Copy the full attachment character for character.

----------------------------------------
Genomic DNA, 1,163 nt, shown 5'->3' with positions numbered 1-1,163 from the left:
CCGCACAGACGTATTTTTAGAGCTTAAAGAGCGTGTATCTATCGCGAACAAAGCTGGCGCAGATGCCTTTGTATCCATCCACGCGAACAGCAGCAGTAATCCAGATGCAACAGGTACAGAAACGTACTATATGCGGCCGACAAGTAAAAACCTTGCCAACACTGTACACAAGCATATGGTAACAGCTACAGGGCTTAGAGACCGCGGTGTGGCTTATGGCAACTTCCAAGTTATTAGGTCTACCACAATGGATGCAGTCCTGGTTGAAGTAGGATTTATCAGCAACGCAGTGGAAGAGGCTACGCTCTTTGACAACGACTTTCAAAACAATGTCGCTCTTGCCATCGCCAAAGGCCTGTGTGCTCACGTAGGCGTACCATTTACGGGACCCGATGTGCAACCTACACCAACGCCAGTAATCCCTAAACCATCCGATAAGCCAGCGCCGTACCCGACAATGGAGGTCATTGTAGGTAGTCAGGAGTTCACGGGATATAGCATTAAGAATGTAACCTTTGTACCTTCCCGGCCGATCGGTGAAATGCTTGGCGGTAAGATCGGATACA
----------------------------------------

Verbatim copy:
Genomic DNA, 1,163 nt, shown 5'->3' with positions numbered 1-1,163 from the left:
CCGCACAGACGTATTTTTAGAGCTTAAAGAGCGTGTATCTATCGCGAACAAAGCTGGCGCAGATGCCTTTGTATCCATCCACGCGAACAGCAGCAGTAATCCAGATGCAACAGGTACAGAAACGTACTATATGCGGCCGACAAGTAAAAACCTTGCCAACACTGTACACAAGCATATGGTAACAGCTACAGGGCTTAGAGACCGCGGTGTGGCTTATGGCAACTTCCAAGTTATTAGGTCTACCACAATGGATGCAGTCCTGGTTGAAGTAGGATTTATCAGCAACGCAGTGGAAGAGGCTACGCTCTTTGACAACGACTTTCAAAACAATGTCGCTCTTGCCATCGCCAAAGGCCTGTGTGCTCACGTAGGCGTACCATTTACGGGACCCGATGTGCAACCTACACCAACGCCAGTAATCCCTAAACCATCCGATAAGCCAGCGCCGTACCCGACAATGGAGGTCATTGTAGGTAGTCAGGAGTTCACGGGATATAGCATTAAGAATGTAACCTTTGTACCTTCCCGGCCGATCGGTGAAATGCTTGGCGGTAAGATCGGATACA